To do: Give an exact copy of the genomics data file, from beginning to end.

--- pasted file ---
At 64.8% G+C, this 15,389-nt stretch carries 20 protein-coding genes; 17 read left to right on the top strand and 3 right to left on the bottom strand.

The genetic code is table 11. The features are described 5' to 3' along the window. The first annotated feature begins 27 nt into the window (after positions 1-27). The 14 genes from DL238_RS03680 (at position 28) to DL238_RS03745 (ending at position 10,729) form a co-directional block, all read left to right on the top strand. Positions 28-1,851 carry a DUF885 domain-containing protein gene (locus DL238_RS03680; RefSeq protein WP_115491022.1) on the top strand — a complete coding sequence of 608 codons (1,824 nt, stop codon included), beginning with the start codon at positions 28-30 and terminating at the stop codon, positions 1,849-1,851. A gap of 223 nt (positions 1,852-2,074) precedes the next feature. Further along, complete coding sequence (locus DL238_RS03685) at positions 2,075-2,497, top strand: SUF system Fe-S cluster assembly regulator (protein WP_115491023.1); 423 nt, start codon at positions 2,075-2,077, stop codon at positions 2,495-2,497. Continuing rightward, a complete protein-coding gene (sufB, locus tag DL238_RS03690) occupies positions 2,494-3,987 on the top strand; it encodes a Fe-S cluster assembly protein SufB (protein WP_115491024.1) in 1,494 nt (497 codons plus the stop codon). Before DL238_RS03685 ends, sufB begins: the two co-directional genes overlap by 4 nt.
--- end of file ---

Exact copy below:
At 64.8% G+C, this 15,389-nt stretch carries 20 protein-coding genes; 17 read left to right on the top strand and 3 right to left on the bottom strand.

The genetic code is table 11. The features are described 5' to 3' along the window. The first annotated feature begins 27 nt into the window (after positions 1-27). The 14 genes from DL238_RS03680 (at position 28) to DL238_RS03745 (ending at position 10,729) form a co-directional block, all read left to right on the top strand. Positions 28-1,851 carry a DUF885 domain-containing protein gene (locus DL238_RS03680; RefSeq protein WP_115491022.1) on the top strand — a complete coding sequence of 608 codons (1,824 nt, stop codon included), beginning with the start codon at positions 28-30 and terminating at the stop codon, positions 1,849-1,851. A gap of 223 nt (positions 1,852-2,074) precedes the next feature. Further along, complete coding sequence (locus DL238_RS03685) at positions 2,075-2,497, top strand: SUF system Fe-S cluster assembly regulator (protein WP_115491023.1); 423 nt, start codon at positions 2,075-2,077, stop codon at positions 2,495-2,497. Continuing rightward, a complete protein-coding gene (sufB, locus tag DL238_RS03690) occupies positions 2,494-3,987 on the top strand; it encodes a Fe-S cluster assembly protein SufB (protein WP_115491024.1) in 1,494 nt (497 codons plus the stop codon). Before DL238_RS03685 ends, sufB begins: the two co-directional genes overlap by 4 nt.